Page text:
No easy path for snowfields mission

The road to Eternity is no easy one; and the extreme weather conditions and 15-hour power blackout which greeted the Uniting Church‚’s first snowfields mission ‚- called Eternity4u‚ ‚- brought even greater challenges than expected.

Members of the Alpine congregation, helped by visitors from around the region, Sydney and the NSW north coast, had planned to provide entertainment and a drop-in space at Perisher Valley, followed by fun evenings in the Jindabyne Memorial Hall with Christian band ‚”Tent in the Sun‚”, extreme sport video playing and a snacks-and-coffee shop.

The events in the Jindabyne hall went ahead in low-key fashion, but events at Perisher had to be cancelled. Mobile phone networks were out and TV stations were down, so communication suffered and planned advertising didn’t eventuate.

“It was vastly different to how we thought it would go,‚” said Snowfields Chaplain Matthew McBurney. ‚”Organisation-wise, it was excellent. We had a good team of locals in the end who all got involved, and Steve Hammon from Narooma was fantastic ‚- he had come from the faith-sharing workshops.‚ I think we had the formula right and the processes right. But we needed wider advertising and to get it out a bit sooner. If we had been able to get up the mountain, I think we would have had a better outcome.‚”

Matthew said Perisher Valley management was happy to have the band, which came from the mid-north coast of NSW, back to perform later in the ski season, and hats and beanies produced with the ‚Eternity4u‚ logo would be used for a local children’s program.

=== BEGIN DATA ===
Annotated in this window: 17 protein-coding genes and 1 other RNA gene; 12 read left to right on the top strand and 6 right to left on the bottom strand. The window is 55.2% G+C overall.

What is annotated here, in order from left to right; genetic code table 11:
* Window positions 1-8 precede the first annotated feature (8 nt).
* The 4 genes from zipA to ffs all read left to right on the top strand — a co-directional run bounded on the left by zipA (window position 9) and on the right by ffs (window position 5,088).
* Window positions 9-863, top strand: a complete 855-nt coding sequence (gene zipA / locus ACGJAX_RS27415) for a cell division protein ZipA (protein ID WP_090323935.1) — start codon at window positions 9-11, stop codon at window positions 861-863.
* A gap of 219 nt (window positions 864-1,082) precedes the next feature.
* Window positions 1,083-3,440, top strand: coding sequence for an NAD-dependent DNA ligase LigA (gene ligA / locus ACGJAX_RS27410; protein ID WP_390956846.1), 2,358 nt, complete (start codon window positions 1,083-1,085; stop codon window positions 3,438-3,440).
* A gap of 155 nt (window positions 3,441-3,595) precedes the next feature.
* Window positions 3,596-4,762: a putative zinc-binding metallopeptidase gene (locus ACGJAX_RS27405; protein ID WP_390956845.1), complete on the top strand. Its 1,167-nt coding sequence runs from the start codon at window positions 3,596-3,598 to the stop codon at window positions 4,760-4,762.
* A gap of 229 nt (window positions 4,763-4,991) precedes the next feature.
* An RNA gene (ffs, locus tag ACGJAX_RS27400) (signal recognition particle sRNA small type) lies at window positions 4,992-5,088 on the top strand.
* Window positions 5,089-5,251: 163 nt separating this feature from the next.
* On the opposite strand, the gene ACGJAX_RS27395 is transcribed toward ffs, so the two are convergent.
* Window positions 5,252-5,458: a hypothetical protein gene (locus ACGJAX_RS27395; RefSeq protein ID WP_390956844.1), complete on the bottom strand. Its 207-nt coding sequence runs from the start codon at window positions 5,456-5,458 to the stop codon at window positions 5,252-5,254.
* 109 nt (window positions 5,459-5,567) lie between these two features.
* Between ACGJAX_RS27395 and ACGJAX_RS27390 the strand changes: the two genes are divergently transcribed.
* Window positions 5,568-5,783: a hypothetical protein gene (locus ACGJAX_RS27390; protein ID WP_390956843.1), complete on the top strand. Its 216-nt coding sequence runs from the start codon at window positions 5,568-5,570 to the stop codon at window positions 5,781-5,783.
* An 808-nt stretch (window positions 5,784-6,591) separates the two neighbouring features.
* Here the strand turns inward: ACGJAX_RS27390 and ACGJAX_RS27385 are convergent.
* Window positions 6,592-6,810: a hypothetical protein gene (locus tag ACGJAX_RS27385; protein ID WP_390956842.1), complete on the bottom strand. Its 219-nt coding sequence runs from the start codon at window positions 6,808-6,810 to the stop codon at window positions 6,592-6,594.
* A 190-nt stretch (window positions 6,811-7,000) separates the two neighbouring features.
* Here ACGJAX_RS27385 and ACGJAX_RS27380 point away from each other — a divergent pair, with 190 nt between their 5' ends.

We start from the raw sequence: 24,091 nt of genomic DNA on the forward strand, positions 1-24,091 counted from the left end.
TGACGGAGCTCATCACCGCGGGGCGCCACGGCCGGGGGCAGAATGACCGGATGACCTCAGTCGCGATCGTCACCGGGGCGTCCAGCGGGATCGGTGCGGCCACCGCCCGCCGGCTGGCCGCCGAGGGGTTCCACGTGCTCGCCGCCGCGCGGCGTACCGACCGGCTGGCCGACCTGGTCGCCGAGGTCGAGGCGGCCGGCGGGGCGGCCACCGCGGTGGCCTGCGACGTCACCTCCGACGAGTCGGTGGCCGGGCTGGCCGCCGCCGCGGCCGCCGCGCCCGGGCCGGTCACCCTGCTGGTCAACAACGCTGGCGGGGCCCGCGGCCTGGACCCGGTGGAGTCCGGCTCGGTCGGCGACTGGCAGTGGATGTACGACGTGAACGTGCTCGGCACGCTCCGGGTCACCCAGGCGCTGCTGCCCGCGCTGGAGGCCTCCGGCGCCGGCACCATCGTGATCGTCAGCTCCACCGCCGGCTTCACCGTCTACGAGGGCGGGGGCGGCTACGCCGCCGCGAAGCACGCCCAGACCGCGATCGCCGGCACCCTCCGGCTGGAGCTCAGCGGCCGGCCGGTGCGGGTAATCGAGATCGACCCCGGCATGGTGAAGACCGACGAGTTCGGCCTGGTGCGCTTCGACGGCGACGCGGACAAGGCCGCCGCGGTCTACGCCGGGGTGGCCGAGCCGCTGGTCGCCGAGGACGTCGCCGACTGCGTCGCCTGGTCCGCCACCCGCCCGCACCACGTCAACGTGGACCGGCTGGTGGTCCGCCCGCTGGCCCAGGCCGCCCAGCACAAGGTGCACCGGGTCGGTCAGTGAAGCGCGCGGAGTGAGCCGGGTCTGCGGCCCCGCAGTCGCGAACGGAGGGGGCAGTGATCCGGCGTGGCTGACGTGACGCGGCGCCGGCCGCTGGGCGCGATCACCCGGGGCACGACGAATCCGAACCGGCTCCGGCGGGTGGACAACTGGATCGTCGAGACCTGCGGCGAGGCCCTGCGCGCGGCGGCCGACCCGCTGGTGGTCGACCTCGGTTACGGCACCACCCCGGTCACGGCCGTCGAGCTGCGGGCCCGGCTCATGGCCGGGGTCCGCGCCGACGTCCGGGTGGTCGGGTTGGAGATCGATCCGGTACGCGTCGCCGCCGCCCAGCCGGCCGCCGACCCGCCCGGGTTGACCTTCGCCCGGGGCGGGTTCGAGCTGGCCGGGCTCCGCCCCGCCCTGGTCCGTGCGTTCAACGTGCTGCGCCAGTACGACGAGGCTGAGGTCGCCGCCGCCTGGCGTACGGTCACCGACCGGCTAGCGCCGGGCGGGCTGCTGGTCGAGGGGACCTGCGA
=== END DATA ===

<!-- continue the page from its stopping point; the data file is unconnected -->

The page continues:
Church members managed to survey around 100 people from a wide cross-section of snowfields visitors and will continue conducting surveys until the end of July. The results will help with planning future events.

“It was a very worthwhile experience,‚” said Matthew. ‚”There‚’ll be a heck of a lot we can take out of it.‚”

Matthew hopes to extend activities next year to Thredbo as well as Perisher Valley and Jindabyne. ‚”We have very good relationships with Perisher, and we’re growing the relationship with Thredbo,” he said.

Every year, many snowfields visitors need the support of the church for practical help such as food, clothes and emergency help, as well as pastoral care in times of stress such as relationship breakdown and bereavement. And while the planned events may not have happened, the practical help was still there: typified by Matthew spending more than an hour late at night ferrying foreign tourists from their broken-down bus to their accommodation at the top of Jindabyne in his four-wheel drive.

The Jindabyne Primary School Ladies Auxiliary was happy to have AMOS, the Uniting Church’s Alpine Mobile Op-Shop, take part in its recent annual school fete. Sales were good, and resulted in Alpine UC presenting a cheque for $300 to Ian McCluggage, the school principal, to pass on to the auxiliary.